United States District Court, S.D. California
IN RE MIDLAND CREDIT MANAGEMENT, INC., TELEPHONE CONSUMER PROTECTION ACT LITIGATION
ORDER DENYING SEAN HARTRANFT'S MOTION TO
INTERVENE [DOC. NO. 698]
Michael M. Anello United States District Judge.
Hartranft (“Applicant”) filed a motion to
intervene in this multidistrict litigation pursuant to
Federal Rule of Civil Procedure (“FRCP”) 24. Doc.
No 698. Defendants responded with a notice of nonopposition
to the motion. Doc. No. 699. The Court found the matter
suitable for determination on the papers and without oral
argument pursuant to Civil Local Rule 7.1.d.1. Doc. No. 704.
For the reasons set forth below, the Court
DENIES Applicant's motion to intervene.
in the present multidistrict litigation (“MDL”),
which originated in 2011, allege defendants violated the
Telephone Consumer Protection Act (“TCPA”) by
illegally making debt collection calls to them, through use
of an automatic dialer or pre-recorded voice, on their
cellular telephones without first obtaining their prior
consent. See generally Doc. No. 23. On February 8,
2018, the Judicial Panel on Multidistrict Litigation
(“JPML”) suspended JPML Rule of Procedure 7.1(a),
which ceased conditional transfer orders to prevent further
tag-along actions. JPML Doc. No. 1074.In effect, the
February 2018 JPML order bars new member cases from entering
filed a putative class action in this district on June 6,
2018, alleging violations by Defendants of the TCPA and
Federal Debt Collection Practices Act. See Hartranft v.
Encore Capital Group, Inc., (No. 3:18-cv-1187-BEN-RBB).
Applicant asserts that his action and the operative
consolidated complaint in the MDL overlap substantially with
respect to the TCPA claims and putative class
members. Doc. No. 698-1 at 2. On August 12, 2019,
Applicant filed this motion to intervene. See id.
Emphasizing the related issues of fact and law, Applicant
argues intervention is proper as a matter of right pursuant
to FRCP 24(a). Id. at 3. In the alternative,
Applicant requests permission to intervene pursuant to FRCP
Rule of Civil Procedure 24 governs motions to intervene. Rule
24 states that a court must, upon a timely motion, allow
intervention of right where the movant
(1) is given an unconditional right to intervene by a federal
statute; or (2) claims an interest relating to the property
or transaction that is the subject of the action, and is so
situated that disposing of the action may as a practical
matter impair or impede the movant's ability to protect
its interest, unless existing parties adequately represent
Fed. R. Civ. P. 24(a). The Ninth Circuit has interpreted Rule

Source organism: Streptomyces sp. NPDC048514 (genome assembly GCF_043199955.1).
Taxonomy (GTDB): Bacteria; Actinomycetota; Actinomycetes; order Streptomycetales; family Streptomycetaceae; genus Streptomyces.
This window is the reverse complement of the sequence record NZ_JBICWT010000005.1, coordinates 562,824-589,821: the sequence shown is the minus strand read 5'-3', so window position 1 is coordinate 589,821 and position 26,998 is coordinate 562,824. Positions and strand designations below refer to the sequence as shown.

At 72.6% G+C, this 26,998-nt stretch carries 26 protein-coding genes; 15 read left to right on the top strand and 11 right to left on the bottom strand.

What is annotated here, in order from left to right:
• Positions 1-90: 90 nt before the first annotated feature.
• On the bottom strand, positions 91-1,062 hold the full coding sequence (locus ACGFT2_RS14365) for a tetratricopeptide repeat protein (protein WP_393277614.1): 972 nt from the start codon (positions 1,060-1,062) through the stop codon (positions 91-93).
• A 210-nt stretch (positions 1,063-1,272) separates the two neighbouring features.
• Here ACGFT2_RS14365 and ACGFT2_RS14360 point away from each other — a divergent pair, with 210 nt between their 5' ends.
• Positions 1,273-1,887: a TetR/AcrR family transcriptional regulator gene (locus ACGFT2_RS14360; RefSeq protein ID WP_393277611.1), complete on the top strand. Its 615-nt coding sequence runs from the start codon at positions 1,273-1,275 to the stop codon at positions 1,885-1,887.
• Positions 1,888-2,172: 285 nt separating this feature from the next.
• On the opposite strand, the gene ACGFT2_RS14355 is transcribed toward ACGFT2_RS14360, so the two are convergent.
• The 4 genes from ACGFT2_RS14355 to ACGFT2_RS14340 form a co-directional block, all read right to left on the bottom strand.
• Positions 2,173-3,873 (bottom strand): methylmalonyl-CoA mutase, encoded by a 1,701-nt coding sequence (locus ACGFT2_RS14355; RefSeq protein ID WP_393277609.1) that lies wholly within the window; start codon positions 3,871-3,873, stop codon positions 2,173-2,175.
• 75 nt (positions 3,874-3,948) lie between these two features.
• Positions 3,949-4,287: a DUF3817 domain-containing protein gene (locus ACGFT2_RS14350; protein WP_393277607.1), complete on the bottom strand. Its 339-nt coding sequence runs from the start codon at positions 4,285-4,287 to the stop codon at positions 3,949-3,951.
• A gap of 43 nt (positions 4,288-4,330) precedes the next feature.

24(a) to require an applicant meet all of the following four
(1) the applicant must timely move to intervene; (2) the
applicant must have a significantly protectable interest
relating to the property or transaction that is the subject
of the action; (3) the applicant must be situated such that
the disposition of the action may impair or impede the
party's ability to protect that interest; and (4) the
applicant's interest must not be adequately represented
by existing parties
Arakaki v. Cayetano, 324 F.3d 1078, 1083 (9th Cir.
2003), as amended (May 13, 2003) (citing
Donnelly v. Glickman, 159 F.3d 405, 409 (9th Cir.
1998)); Sw. Ctr. for Biological Diversity, 268 F.3d
at 817-18; C.S. ex rel. Struble v. California Dep't
of Educ., 2008 WL 962159, at *2 (S.D. Cal. Apr. 8,
2008). An applicant has a significant protectable interest
where (1) his or her interest is protected under some law,
and (2) “there is a ‘relationship' between
its legally protected interest and the plaintiff's
claims.” Donnelly, 159 F.3d at 409. The
resolution of the plaintiff's claims must actually affect
the applicant. Id. If there would be a substantial
effect, the applicant “should, as a general rule, be
entitled to intervene.” Sw. Ctr. for Biological
Diversity, 268 F.3d at 822.
alternative, courts may permit a party to intervene under
Rule 24(b). The court may permit anyone to intervene who
(A) is given a conditional right to intervene by a federal
statute; or (B) has a claim or defense that shares with the
main action a common question of law or fact. [. . .] (3)
Delay or Prejudice. In exercising its discretion, the court
must consider whether the intervention will unduly delay or
prejudice the adjudication of the original parties'
Fed. R. Civ. P. 24(b). A party seeking the court's
permission to intervene must establish several prerequisites:
“(1) independent grounds for jurisdiction; (2) the
motion is timely; and (3) the applicant's claim or
defense, and the main action, have a question of law or a
question of fact in common.” League of United Latin
Am. Citizens v. Wilson, 131 F.3d 1297, 1308 (9th Cir.
1997). However, “[e]ven if an applicant satisfies those
threshold requirements, the district court has discretion to
deny permissive intervention.” S. California Edison
Co. v. Lynch, 307 F.3d 794, 803 (9th Cir.),
modified, 307 F.3d ...